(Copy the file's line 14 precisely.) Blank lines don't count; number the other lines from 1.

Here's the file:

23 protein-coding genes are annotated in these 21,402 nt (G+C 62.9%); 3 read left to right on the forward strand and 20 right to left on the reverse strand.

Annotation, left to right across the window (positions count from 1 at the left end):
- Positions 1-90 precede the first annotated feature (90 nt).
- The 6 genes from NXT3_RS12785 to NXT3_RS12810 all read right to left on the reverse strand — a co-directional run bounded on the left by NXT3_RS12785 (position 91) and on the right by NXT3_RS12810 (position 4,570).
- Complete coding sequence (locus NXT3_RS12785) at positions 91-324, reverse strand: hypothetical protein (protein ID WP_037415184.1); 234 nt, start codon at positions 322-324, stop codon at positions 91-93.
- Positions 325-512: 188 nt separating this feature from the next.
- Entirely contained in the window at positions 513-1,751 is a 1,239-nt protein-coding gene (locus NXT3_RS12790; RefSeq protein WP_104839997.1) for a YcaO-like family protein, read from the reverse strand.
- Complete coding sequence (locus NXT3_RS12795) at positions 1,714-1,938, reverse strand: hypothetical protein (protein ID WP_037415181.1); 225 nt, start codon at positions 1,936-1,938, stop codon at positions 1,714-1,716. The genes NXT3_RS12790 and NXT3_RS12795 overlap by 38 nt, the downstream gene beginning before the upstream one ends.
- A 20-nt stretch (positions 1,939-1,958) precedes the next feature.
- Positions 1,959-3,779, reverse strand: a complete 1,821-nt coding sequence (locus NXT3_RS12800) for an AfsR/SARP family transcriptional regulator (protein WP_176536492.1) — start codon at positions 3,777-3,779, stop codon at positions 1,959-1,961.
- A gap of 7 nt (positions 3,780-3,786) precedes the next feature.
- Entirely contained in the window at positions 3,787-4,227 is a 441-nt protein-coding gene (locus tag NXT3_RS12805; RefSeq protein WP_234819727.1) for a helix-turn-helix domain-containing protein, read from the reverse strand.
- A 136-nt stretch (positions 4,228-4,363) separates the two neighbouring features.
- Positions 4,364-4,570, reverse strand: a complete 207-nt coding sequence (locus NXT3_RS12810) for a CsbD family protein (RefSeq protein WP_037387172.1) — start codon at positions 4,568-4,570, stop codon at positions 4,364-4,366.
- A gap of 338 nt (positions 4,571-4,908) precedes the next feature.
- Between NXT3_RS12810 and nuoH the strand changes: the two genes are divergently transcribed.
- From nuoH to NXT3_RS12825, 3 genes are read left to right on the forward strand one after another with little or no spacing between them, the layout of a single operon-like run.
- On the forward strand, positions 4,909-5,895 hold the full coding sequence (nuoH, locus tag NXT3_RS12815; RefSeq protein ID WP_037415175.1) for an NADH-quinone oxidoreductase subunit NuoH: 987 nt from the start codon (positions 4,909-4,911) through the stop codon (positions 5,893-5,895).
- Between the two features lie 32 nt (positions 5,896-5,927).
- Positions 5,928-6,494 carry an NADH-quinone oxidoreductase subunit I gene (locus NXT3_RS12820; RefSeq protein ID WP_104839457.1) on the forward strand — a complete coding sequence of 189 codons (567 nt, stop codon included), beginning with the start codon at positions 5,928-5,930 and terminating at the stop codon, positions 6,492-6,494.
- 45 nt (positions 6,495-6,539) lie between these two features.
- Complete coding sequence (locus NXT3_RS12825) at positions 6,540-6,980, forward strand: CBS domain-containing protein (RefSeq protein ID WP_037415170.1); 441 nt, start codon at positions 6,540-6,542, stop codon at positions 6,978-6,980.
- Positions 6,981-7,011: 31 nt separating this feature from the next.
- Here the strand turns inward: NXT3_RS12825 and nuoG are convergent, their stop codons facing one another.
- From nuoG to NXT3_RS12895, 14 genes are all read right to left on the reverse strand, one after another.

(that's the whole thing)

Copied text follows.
- Positions 4,364-4,570, reverse strand: a complete 207-nt coding sequence (locus NXT3_RS12810) for a CsbD family protein (RefSeq protein WP_037387172.1) — start codon at positions 4,568-4,570, stop codon at positions 4,364-4,366.